DT 26539

Daily Telegraph Cryptic No 26539

There’s No Escape!

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BD Rating – Difficulty ***Enjoyment ***

It can’t come as any great surprise to anyone that today’s puzzle has a theme. So whether you’re enthralled by the whole thing or can’t wait for it to be over, you’re stuck with it here. Let us know what you thought of it in a comment.
For the last few weeks the on-line site appeared to have solved its problems with the enumeration of multi-clue answers. So it’s disappointing to find that they’ve reverted to the old, unsatisfactory method.
If you want to see an answer highlight the space between the brackets under the clue.

Across Clues

1a/10a  Try and be wise best man somehow in big church (11,5)
{WESTMINSTER ABBEY} – where it’s all happening today (big church) is an anagram (somehow) of TRY BE WISE BEST MAN.

9a  Have fun attending player’s last game for a top football club (9)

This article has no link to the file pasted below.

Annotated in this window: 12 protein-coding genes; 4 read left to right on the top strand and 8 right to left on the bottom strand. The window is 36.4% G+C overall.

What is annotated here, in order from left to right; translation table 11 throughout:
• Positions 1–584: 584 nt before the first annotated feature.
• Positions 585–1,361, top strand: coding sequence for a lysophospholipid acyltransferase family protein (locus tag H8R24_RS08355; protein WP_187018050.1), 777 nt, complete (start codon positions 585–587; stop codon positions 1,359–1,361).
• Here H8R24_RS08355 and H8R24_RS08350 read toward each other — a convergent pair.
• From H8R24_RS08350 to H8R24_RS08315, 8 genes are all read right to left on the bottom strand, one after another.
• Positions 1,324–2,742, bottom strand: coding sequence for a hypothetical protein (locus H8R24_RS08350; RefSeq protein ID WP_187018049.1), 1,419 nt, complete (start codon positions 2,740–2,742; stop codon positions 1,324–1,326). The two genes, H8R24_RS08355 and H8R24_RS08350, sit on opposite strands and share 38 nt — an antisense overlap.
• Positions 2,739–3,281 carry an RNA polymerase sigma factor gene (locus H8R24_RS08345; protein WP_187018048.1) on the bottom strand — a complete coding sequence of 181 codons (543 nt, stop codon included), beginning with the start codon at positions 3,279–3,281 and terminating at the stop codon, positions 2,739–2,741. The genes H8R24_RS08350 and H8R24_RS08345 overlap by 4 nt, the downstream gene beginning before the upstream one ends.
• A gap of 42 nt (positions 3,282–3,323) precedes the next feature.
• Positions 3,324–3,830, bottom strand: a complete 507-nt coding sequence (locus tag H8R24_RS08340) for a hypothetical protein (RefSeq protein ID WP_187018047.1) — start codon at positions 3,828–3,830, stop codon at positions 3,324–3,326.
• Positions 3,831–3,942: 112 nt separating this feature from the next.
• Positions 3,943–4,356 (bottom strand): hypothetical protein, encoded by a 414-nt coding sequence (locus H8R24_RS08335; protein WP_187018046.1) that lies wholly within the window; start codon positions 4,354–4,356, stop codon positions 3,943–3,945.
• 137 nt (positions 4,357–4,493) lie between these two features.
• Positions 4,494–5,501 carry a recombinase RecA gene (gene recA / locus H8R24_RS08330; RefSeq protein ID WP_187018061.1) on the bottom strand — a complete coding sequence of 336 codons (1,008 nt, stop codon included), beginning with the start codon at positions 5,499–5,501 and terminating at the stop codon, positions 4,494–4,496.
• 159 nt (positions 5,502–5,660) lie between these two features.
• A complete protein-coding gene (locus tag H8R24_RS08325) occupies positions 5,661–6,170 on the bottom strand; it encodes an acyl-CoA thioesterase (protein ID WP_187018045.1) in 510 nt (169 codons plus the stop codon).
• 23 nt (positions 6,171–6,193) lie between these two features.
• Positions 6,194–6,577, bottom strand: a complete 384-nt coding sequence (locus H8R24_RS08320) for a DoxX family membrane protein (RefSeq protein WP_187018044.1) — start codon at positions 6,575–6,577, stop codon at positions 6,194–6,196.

{LIVERPOOL} – what was once (sorry, Mary :D ) a top football club starts with a verb meaning to have an exciting time, then this is followed by the last letter of (playe)R and an indoor game.

10a  See 1a

11a  Influence at home — father with inner power (7)
{INSPIRE} – a verb meaning to influence for the good is made from the usual Crosswordland word for at home followed by a father with P(ower) inside.

12a  Very old catalogue includes one string player (7)
{VIOLIST} – the definition is string player. Start with abbreviations for very and old, then add a catalogue and insert I (one).

13a  Instruments that could make old man sin (9)
{MANDOLINS} – these musical instruments, which are played by plucking, are an anagram (could make) of OLD MAN SIN.

16a/19a  Who’s contrived to get knot tied with lad? Me! (4,9)
{KATE MIDDLETON} – the focus of today’s ceremony is an anagram (contrived to get) of KNOT TIED LAD ME. Very clever anagram.